Make way for the bulls
The bulls are back in town.
According to Investors Intelligence, the percentage of bullish newsletters rose to 44.8% on June 2, only slightly below the 2008 high of 47.3% reach in May but still well below the 62.0% reached in October.
Bearish sentiment is up slightly during over the last two weeks, but many of the advisers classified as bulls in the first half of May slipped into the “correction” category. They remain bullish over the long term but expect a market pullback in the near term. Such corrections are common within bull markets, as are such changes in sentiment. Advisers who fall into the correction camp see the recent declines as a buying opportunity.
“Stock markets climb a wall of worry,” says Market Trend Follower. “That is, they like to go up in the midst of bad news. And we certainly have seen some impressive potential price bottoms formed in the stock market during the recent credit crisis. We have the potential for a bull market in stock prices.”
While the credit markets remain troubled, some advisers say the worst is over. According to Past Present Futures, “Credit markets are becoming more liquid. Commercial-mortgage-backed securities and loans originated to fund LBOs (leveraged buyouts) are again salable.”
Problems still present
There’s enough bad news out there to keep the bears well fed. While the pace of layoffs has stopped accelerating, job cuts remain well above levels common a year ago. And the combination of falling home prices and rising food and gasoline prices has consumers skittish.
The Value Line Investment Survey warns, “Business prospects are uncertain . . . inflation is clearly on the rise, interest rates could be headed higher; earnings are under selective pressures; and valuations, while not excessive, are not low. We think an increasingly cautious approach to the stock market is warranted at this time.”
Federal Reserve Chairman Ben Bernanke describes the current financial markets as “far from normal,” and the Federal Open Market Committee expects gross domestic product to fall in the first half of 2008. But the Blue Chip Economic Indicators consensus projects a modest increase in GDP, and the percentage of analysts who believe the U.S. economy has either fallen into recession or will do so later this year has declined in recent months.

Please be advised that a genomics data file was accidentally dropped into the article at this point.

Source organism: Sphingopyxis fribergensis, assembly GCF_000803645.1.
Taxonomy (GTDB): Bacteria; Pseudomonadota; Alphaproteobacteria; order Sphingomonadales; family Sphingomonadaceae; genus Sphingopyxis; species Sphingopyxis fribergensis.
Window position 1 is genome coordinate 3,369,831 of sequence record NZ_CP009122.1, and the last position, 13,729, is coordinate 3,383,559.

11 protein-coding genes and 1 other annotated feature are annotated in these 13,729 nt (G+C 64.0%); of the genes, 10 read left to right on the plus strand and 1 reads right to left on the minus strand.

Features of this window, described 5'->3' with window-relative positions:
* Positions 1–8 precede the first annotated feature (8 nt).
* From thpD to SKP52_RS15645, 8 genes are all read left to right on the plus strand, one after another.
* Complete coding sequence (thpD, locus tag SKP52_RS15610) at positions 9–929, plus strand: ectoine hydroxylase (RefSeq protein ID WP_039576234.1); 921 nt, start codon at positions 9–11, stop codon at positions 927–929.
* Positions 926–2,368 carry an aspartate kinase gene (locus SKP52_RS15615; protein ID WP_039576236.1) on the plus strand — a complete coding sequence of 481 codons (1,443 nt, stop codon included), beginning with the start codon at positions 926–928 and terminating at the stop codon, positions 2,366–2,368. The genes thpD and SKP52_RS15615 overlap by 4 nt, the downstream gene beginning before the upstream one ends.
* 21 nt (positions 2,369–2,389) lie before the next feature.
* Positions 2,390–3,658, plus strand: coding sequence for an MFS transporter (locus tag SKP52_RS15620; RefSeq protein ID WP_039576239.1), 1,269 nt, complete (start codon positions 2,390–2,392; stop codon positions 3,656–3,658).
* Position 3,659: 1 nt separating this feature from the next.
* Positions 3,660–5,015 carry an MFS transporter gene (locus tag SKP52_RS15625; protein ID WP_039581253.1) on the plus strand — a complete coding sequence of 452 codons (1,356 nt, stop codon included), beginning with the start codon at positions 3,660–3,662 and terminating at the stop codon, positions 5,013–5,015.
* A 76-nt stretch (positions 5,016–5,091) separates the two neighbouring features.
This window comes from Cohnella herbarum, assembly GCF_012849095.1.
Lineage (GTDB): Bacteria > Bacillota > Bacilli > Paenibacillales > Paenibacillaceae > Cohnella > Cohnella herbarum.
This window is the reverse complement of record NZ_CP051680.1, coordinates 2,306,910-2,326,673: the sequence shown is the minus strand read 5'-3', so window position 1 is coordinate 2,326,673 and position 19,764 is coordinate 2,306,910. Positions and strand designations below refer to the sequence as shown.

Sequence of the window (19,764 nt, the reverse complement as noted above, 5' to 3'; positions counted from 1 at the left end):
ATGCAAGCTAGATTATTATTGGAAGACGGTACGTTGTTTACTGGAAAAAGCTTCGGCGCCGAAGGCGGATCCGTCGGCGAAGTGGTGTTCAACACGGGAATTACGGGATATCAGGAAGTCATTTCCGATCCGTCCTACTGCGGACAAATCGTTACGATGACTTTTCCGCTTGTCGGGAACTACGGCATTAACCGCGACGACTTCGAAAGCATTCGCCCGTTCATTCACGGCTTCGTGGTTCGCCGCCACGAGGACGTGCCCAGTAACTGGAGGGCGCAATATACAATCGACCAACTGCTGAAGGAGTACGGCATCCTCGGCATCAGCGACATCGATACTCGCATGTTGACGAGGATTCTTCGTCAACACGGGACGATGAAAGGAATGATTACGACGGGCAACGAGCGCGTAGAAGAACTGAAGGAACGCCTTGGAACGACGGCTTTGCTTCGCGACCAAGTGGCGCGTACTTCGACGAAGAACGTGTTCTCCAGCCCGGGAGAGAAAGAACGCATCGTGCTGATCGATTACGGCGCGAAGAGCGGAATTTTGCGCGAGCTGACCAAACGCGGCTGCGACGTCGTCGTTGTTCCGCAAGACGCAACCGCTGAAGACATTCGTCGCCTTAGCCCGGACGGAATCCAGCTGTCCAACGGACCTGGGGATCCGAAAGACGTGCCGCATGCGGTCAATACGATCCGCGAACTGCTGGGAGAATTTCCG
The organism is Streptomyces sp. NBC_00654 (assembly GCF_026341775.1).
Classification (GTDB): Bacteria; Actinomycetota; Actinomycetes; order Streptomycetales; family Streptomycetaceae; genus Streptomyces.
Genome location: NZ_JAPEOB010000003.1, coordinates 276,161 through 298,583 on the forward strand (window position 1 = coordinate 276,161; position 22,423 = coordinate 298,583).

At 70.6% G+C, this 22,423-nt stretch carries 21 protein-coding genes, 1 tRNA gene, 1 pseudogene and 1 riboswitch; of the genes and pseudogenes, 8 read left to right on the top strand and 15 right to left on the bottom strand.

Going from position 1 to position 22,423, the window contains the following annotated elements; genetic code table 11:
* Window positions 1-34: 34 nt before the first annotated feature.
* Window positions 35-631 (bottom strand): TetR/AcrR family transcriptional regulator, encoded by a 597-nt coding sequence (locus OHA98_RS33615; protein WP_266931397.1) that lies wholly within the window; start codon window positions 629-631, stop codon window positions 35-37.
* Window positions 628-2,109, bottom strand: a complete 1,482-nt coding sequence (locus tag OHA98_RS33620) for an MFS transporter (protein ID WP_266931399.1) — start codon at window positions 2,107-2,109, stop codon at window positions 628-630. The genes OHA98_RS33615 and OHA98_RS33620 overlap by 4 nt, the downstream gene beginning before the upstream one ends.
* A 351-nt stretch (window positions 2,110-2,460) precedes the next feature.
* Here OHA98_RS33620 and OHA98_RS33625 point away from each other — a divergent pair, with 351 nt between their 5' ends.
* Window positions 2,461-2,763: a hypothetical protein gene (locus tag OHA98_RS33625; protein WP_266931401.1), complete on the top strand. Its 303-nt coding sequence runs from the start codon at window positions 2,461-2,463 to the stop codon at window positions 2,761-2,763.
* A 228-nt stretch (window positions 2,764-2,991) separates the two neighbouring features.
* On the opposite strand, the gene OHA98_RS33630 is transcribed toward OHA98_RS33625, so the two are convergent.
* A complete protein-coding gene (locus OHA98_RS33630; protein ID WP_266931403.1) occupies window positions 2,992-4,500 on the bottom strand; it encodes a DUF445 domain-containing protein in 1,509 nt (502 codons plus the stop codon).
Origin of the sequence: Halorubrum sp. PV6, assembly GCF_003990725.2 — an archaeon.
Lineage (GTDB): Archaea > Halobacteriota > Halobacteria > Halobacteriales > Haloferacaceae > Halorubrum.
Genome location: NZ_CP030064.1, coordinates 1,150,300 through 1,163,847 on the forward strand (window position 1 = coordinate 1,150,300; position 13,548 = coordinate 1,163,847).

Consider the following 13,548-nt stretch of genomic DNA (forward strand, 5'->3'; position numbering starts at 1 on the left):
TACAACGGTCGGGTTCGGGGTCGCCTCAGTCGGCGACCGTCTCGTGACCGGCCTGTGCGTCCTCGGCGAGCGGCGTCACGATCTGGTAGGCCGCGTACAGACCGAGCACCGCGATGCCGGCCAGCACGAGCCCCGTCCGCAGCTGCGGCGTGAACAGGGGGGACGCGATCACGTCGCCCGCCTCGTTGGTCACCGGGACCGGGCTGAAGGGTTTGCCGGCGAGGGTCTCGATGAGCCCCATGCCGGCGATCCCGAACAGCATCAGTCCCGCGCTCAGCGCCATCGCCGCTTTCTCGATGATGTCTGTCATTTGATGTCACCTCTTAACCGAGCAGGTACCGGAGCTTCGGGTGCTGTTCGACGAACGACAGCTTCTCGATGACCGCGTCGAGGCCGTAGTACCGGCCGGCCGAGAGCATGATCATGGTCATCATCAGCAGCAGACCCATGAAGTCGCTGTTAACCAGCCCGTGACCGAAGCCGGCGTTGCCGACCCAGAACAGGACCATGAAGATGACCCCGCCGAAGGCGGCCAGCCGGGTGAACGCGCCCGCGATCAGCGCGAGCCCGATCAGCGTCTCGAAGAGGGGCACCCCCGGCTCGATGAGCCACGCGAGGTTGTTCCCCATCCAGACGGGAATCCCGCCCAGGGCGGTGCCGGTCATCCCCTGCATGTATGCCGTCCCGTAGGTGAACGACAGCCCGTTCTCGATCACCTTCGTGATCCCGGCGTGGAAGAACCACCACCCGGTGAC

Despite gloomy comments from Federal Reserve officials in recent weeks, the Fed’s willingness to take a direct hand in the market — as evidenced by its part in the bailout of Bear Stearns — has increased some advisers’ confidence that regulators are willing to step in to avert other potential disasters.
Could be worse
Given the magnitude of the bad news regarding the credit and housing markets and consumer confidence, stocks have bounced impressively from March lows and did not lose much of those gains in May. Many advisers see the market’s avoidance of a sharper decline last month as a bullish sign, and several newsletters expect political winds to warm the stock market in the months ahead.
“The presidential election year is usually favorable for equities,” the Klein-Wolman Investment Letter says. “This year the White House and the Congress have decided to send $100 billion in government checks to households. These checks are already in the mail. The Federal Reserve, which does not watch or care about the election returns, has been keeping a heavy foot on the monetary policy accelerator. So again, if history is a guide, stock prices should have a firm floor under them. The bottom line is that the odds favor a proactive political environment that is favorable to the stock market.”
The temporary erosion in adviser sentiment is itself a bit of a bullish signal. Markets often top when the percentage of bullish advisers approaches 60%, and the percentage has not hit 50% this year, maxing out at 47.3% on May 20. Not even the most optimistic bulls expect smooth sailing over the next few weeks, but even a bumpy road can lead investors to a good place, as The Primary Trend projects: “While this kind of market environment will test investors’ patience and their stomachs, it will also eventually build a solid long-term foundation.”